Factors That Influence Organizational Structure
For some businesses, organizational structure isn't an issue. A sole proprietorship with no employees doesn't have to worry about departmental coordination or the chain of command. Other businesses find the right structure as vital to success as the right leadership.
Size is one of the major factors influencing organizational structure. In a partnership, or a business with three or four employees, everyone may know their role. Employees with specific skills may handle those jobs, or employees may switch around, tackling whatever needs doing.
The bigger the organization grows, the less practical this kind of improvisation becomes. A hundred employees will probably find it hard to operate without an organizational structure. For a thousand or 10,000, it becomes impossible.
Many businesses start small and become more complex as time passes, adding departments, employees and product lines. Entrepreneurs need to keep track of their company's growth and change the original structure if it no longer works.
State and federal laws influence organizational structure. If you want to incorporate, for example, you have to meet your state's legal requirements: a formal charter, a board of directors and bylaws.
Or consider partnerships. In a general partnership, the partners share responsibility and authority equally. In a limited partnership, one partner puts up money but has little control over managing the business. Whichever approach you choose for your business, your structure then has to comply with the relevant laws
Once you choose a legal form, it becomes a factor affecting organizational behavior. A C corporation has to have annual stockholder meetings, for instance. If you put up money as a limited partner, the structure shuts you out of controlling business operations.
The factors influencing organizational structure include the leaders' vision for how they want to run the company and direct their followers. Two extreme and opposite approaches are the hierarchical structure and the flat structure.
The hierarchical structure is one most of us have encountered: leader at the top with several layers of management under them, employees at the bottom. In the flat structure, the hierarchy goes away, with no layers between top leaders and front-line staff. Both structures have pros and cons.
- A flat organization gives employees greater responsibility and greater independence.
- Flat organizations allow quick communication between top and bottom levels.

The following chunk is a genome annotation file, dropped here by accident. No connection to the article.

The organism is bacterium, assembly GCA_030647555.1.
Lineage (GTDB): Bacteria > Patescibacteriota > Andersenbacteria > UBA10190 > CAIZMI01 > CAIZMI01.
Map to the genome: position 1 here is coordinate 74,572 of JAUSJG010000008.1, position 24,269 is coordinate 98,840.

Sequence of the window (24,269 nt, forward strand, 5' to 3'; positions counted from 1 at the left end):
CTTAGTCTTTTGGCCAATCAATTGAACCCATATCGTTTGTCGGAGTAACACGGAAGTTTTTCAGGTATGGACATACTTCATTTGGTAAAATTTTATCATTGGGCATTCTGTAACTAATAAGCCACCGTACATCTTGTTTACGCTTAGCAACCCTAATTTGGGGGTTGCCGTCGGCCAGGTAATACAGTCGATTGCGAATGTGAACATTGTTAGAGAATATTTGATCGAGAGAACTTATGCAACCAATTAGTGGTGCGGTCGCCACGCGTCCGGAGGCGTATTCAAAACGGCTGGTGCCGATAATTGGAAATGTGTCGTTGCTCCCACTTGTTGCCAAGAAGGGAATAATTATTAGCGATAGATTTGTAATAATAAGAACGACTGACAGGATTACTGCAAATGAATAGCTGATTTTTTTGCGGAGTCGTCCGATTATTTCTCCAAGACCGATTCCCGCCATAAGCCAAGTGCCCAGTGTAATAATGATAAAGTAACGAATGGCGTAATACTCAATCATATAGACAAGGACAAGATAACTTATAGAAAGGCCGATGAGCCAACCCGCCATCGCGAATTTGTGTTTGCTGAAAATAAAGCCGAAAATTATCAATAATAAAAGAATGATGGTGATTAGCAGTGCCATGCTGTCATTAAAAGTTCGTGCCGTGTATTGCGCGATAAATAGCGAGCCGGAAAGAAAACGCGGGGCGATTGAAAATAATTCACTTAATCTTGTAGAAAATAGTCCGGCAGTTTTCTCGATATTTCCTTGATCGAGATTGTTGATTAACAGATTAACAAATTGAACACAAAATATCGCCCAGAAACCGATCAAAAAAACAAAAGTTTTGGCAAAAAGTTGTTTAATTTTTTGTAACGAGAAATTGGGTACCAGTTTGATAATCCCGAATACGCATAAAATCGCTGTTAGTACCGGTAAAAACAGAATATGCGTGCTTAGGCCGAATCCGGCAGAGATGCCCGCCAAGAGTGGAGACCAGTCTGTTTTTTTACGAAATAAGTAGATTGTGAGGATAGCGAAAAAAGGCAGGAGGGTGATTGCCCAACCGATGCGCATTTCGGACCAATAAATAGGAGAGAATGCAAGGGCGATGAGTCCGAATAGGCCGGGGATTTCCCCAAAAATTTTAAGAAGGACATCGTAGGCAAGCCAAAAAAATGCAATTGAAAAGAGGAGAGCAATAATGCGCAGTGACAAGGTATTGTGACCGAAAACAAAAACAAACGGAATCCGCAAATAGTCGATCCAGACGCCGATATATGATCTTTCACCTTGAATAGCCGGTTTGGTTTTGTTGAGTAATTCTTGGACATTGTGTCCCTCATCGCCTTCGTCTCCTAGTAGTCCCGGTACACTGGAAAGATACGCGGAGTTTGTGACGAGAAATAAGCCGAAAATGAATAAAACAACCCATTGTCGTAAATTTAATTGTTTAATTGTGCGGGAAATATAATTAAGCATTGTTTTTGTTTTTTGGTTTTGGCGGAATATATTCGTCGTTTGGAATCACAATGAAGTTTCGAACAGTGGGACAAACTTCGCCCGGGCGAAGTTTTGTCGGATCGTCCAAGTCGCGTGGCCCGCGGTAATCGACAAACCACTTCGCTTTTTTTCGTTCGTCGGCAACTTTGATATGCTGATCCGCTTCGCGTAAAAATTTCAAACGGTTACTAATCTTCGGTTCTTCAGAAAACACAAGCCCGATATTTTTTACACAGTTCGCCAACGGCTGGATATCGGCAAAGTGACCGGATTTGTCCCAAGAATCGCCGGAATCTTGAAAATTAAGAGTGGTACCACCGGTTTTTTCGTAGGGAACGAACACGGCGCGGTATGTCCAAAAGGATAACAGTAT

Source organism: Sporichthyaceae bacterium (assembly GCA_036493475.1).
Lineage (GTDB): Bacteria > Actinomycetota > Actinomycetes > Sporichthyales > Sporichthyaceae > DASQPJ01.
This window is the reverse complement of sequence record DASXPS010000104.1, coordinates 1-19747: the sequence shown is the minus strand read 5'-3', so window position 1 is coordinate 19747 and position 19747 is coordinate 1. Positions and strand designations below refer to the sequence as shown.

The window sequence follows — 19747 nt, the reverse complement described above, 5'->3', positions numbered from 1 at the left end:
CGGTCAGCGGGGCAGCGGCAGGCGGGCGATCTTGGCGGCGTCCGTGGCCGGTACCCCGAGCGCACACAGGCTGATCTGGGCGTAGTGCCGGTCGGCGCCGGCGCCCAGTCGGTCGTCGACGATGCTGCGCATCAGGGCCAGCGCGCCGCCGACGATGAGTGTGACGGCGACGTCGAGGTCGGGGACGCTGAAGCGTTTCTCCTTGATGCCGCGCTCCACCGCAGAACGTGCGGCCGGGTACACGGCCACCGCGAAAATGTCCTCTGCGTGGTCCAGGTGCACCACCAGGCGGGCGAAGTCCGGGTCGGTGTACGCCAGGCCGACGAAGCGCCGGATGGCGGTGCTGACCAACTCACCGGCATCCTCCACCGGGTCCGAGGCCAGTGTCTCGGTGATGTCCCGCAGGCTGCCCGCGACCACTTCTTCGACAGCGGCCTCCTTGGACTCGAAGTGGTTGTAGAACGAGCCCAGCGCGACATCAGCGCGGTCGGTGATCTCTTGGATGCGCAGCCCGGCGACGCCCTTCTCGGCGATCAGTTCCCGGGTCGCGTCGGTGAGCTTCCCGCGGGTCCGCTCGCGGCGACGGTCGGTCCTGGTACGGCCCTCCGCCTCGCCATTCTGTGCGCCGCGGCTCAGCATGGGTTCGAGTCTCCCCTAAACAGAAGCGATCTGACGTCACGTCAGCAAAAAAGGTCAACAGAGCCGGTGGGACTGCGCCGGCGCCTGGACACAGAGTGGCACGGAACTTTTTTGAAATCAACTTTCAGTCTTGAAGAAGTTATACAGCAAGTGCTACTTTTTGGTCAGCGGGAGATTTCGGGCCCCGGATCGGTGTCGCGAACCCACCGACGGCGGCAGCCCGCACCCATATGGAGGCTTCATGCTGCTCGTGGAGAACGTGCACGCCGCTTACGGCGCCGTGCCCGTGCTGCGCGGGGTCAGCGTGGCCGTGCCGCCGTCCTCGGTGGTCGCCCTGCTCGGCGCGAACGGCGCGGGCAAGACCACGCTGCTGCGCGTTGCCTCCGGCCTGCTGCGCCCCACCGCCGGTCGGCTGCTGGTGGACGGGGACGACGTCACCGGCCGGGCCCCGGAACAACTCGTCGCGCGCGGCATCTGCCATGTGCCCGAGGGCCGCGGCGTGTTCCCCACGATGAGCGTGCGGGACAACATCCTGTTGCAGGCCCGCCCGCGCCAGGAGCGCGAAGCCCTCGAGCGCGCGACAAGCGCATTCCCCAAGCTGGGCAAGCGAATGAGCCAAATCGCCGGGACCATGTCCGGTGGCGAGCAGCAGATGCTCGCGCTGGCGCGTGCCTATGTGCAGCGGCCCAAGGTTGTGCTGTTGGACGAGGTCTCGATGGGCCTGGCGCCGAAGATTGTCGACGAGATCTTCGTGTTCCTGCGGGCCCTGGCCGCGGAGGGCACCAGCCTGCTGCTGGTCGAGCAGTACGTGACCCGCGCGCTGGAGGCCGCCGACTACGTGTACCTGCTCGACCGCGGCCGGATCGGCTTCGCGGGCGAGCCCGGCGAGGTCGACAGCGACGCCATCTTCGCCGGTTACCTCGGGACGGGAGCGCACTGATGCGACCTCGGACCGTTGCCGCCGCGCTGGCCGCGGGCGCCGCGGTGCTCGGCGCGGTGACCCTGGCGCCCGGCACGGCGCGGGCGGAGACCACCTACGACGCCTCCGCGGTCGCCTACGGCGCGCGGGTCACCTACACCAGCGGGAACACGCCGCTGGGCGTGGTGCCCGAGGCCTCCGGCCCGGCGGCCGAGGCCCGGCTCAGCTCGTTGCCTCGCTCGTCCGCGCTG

- Flat organizations can work well with small groups, but they become cumbersome as the number of employees grows.
- Hierarchies are orderly and management can exercise tight control of the lower ranks.
- Hierarchies are very stable, and effective at preserving the status quo.
- Hierarchies make decisions and take action slowly, as communication inches up and down the layers of management.
The formal structure you establish for your business probably isn't the only structure in play. Whenever people gather together, informal structures crop up based on the needs of the group, rather than just the will of the leader.
- Friends may gravitate to working on each other's projects.
- The office grapevine may spread information, or misinformation.
- Workers who have no official management position may become informal leaders because of their experience and knowledge.
- Employees form cliques whose members work together well but shut out non-members.
- Employees learn who to trust for honest information when management's being close-mouthed.
Informal structure can be a positive factor affecting organizational behavior because it builds camaraderie and teamwork. The downside is that informal leaders may have won their influence through bullying and backstabbing other employees, which hurts the organization's interests.
Organizations don't exist in a vacuum. The environment around the company is another of the factors influencing organizational structure.
Some companies operate in stable, settled markets, selling products such as copier paper or household cleaners that don't change much over time. A hierarchical, tightly structured organization can work well in this situation, as the company doesn't have to adapt to much change.
Tech companies, on the other hand, operate in an industry that's constantly changing. To succeed they need an organizational structure that allows them to adapt and change fast.